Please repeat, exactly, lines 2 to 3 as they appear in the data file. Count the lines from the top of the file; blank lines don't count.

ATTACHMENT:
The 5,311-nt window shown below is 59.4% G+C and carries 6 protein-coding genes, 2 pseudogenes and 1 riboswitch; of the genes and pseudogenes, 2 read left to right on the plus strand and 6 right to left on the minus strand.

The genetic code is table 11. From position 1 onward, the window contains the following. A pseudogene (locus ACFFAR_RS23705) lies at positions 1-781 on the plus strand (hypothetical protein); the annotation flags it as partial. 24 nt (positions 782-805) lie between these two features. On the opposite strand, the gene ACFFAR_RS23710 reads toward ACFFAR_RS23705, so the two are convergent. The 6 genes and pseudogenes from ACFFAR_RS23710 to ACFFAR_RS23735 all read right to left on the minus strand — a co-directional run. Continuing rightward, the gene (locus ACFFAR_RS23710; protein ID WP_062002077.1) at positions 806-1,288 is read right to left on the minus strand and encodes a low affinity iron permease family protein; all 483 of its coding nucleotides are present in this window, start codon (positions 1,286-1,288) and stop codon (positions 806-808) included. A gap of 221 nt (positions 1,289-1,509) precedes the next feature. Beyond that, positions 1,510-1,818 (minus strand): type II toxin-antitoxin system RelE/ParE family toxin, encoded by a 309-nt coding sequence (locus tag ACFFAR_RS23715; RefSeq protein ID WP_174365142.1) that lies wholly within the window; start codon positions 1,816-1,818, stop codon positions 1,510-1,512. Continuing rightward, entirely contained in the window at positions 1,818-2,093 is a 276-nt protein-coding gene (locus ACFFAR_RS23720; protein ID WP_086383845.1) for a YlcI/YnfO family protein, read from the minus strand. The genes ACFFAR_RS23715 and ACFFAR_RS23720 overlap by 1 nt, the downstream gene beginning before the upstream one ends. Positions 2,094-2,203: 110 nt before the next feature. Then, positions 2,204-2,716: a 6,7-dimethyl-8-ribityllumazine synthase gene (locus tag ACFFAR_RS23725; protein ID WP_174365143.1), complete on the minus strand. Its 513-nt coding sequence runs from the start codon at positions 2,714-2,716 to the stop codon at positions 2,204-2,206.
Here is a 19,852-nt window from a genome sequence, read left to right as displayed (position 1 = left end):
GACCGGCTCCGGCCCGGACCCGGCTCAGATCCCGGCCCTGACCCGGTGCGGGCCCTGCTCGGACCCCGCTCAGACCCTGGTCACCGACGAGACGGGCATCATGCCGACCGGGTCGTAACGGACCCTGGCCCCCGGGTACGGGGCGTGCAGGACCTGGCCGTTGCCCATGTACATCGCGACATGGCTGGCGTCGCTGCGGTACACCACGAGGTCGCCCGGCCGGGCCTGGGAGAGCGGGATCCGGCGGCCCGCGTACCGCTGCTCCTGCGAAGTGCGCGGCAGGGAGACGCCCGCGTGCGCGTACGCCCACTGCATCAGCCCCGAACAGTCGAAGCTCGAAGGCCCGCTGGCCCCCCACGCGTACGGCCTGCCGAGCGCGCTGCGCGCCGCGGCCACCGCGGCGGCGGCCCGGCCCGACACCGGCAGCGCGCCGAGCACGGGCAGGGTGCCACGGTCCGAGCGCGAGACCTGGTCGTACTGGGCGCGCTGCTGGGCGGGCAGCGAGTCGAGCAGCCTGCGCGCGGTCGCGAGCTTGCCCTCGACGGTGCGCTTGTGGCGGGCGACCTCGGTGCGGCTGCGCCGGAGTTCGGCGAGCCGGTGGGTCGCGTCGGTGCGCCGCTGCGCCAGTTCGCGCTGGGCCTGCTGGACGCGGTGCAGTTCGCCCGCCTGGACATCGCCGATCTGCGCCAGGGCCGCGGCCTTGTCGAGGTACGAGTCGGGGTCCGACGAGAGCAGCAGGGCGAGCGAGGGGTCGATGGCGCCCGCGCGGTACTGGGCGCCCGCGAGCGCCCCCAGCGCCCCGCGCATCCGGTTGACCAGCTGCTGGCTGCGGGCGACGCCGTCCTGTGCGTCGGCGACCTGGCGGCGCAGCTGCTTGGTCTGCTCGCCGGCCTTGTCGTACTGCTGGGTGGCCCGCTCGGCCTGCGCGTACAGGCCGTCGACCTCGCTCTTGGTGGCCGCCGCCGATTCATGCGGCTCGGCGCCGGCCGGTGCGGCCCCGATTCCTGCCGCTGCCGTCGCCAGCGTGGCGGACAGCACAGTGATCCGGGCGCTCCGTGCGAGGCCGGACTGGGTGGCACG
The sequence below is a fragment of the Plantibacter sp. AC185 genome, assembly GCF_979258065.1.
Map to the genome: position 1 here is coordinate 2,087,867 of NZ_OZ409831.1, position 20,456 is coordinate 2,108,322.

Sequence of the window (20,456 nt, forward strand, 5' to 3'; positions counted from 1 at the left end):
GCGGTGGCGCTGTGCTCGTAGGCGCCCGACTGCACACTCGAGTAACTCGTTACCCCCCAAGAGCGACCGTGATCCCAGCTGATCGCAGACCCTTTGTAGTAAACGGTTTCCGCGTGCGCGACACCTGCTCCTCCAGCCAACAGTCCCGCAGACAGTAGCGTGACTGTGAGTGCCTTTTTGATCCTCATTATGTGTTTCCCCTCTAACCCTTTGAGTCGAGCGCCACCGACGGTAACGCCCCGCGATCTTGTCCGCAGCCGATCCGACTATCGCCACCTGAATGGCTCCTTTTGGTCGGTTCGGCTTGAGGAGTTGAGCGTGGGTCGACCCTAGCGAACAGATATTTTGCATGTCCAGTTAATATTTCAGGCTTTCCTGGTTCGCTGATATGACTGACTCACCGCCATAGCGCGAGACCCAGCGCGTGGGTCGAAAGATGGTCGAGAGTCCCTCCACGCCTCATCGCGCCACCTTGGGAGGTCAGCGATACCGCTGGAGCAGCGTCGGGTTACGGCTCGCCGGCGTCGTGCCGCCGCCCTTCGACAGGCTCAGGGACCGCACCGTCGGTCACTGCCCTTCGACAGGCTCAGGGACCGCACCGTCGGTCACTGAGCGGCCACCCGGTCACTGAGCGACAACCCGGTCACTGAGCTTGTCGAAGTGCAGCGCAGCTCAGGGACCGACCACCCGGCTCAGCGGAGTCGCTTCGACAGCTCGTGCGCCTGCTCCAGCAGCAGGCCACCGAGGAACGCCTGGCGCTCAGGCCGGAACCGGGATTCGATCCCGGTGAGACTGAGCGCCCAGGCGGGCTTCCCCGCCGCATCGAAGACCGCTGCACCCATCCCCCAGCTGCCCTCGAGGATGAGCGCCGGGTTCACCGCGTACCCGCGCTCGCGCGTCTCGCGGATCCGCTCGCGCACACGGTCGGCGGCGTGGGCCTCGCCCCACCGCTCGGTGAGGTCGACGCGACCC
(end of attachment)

The genetic code is table 11. From position 1 onward, the window contains the following. A pseudogene (locus ACFFAR_RS23705) lies at positions 1-781 on the plus strand (hypothetical protein); the annotation flags it as partial. 24 nt (positions 782-805) lie between these two features. On the opposite strand, the gene ACFFAR_RS23710 reads toward ACFFAR_RS23705, so the two are convergent. The 6 genes and pseudogenes from ACFFAR_RS23710 to ACFFAR_RS23735 all read right to left on the minus strand — a co-directional run. Continuing rightward, the gene (locus ACFFAR_RS23710; protein ID WP_062002077.1) at positions 806-1,288 is read right to left on the minus strand and encodes a low affinity iron permease family protein; all 483 of its coding nucleotides are present in this window, start codon (positions 1,286-1,288) and stop codon (positions 806-808) included. A gap of 221 nt (positions 1,289-1,509) precedes the next feature. Beyond that, positions 1,510-1,818 (minus strand): type II toxin-antitoxin system RelE/ParE family toxin, encoded by a 309-nt coding sequence (locus tag ACFFAR_RS23715; RefSeq protein ID WP_174365142.1) that lies wholly within the window; start codon positions 1,816-1,818, stop codon positions 1,510-1,512. Continuing rightward, entirely contained in the window at positions 1,818-2,093 is a 276-nt protein-coding gene (locus ACFFAR_RS23720; protein ID WP_086383845.1) for a YlcI/YnfO family protein, read from the minus strand. The genes ACFFAR_RS23715 and ACFFAR_RS23720 overlap by 1 nt, the downstream gene beginning before the upstream one ends. Positions 2,094-2,203: 110 nt before the next feature. Then, positions 2,204-2,716: a 6,7-dimethyl-8-ribityllumazine synthase gene (locus tag ACFFAR_RS23725; protein ID WP_174365143.1), complete on the minus strand. Its 513-nt coding sequence runs from the start codon at positions 2,714-2,716 to the stop codon at positions 2,204-2,206.
Here is a 19,852-nt window from a genome sequence, read left to right as displayed (position 1 = left end):